It’s become something of a cliché to say that Buddhism is about embracing our “interdependence.” The mechanistic Cartesian worldview, so the story goes, has led us to think of human beings as subjects independent of the world around them, in a way responsible for our current environmental catastrophes. (Depending on who you ask, this idea of independence might also be responsible for patriarchy, racism, homophobia, class exploitation and an inability to express our emotions.) But Buddhists know better: Buddhists know that everything arises dependent on everything else, so we should affirm and celebrate our mutual ties to each other and to the earth. In Thomas Kasulis’s terms, Buddhism on this interpretation offers us an intimacy worldview, distinct from the integrity worldview of the modern West. This idea is perhaps most clearly found in the thought of Joanna Macy, but its spread goes much wider among Western (Yavanayāna) converts to Buddhism, especially (but not only) in the baby-boom generation.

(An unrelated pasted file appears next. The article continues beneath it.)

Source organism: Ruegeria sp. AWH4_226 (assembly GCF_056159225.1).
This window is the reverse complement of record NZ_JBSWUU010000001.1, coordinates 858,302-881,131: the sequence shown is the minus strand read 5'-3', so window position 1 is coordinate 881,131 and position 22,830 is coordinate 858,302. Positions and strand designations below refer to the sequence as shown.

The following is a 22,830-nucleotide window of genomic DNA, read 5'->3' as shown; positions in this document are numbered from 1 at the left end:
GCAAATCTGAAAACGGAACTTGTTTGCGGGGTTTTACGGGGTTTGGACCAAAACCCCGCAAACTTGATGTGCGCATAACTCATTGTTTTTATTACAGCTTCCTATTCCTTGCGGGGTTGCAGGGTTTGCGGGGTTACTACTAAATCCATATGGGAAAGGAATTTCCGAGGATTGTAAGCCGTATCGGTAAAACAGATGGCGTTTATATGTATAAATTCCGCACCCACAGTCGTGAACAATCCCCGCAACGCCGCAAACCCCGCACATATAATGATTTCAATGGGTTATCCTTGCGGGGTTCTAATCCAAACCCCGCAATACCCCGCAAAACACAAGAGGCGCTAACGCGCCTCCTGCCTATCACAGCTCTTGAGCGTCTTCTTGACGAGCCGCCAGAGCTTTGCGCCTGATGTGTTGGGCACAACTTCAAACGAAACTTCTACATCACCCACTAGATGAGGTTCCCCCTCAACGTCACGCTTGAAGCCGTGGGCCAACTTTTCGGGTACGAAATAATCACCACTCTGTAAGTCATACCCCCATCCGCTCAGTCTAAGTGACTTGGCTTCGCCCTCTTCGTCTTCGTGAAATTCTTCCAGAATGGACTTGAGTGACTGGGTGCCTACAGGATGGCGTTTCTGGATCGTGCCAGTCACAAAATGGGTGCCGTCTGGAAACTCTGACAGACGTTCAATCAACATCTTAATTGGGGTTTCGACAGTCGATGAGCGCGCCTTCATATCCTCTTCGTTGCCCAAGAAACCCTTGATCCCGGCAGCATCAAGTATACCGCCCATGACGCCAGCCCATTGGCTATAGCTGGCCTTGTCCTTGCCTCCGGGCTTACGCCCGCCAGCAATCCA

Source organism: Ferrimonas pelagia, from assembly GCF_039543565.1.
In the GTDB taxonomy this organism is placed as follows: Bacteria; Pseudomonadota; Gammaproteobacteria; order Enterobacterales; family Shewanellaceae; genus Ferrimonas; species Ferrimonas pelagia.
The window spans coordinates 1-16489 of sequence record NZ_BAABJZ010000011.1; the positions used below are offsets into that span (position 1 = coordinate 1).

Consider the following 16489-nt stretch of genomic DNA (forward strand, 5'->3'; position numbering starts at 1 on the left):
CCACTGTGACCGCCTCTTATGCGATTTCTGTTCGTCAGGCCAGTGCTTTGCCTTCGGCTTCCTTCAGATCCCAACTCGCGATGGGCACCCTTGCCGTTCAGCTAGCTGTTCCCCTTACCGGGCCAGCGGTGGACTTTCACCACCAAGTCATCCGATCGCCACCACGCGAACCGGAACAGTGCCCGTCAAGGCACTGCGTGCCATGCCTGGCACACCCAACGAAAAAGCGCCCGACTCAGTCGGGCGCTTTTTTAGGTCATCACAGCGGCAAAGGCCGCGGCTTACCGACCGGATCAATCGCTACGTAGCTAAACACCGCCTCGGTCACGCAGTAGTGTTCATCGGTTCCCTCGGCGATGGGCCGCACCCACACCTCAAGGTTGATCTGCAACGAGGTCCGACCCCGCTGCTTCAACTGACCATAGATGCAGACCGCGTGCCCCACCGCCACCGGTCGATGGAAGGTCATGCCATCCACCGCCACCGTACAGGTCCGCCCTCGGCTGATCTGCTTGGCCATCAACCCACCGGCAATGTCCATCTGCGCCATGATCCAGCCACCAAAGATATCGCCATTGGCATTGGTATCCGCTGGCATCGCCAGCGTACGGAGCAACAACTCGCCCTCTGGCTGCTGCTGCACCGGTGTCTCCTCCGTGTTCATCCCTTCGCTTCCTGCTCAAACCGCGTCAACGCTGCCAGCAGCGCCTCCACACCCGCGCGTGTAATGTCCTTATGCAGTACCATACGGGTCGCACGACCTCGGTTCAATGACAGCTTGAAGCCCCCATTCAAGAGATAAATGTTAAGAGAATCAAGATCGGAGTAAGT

The problem: this view is almost the opposite of what the classical Indian Buddhists – including the Buddha of the Pali suttas – actually taught. To be sure, the autonomous, independent selves that we would like to believe in are an illusion. We must indeed recognize the dependent co-arising (paticca samuppāda or pratitya samutpāda) of all things, acknowledge that everything arises out of a circle of mutually dependent causes.
Here’s the thing: this circle of causes is bad. Continue reading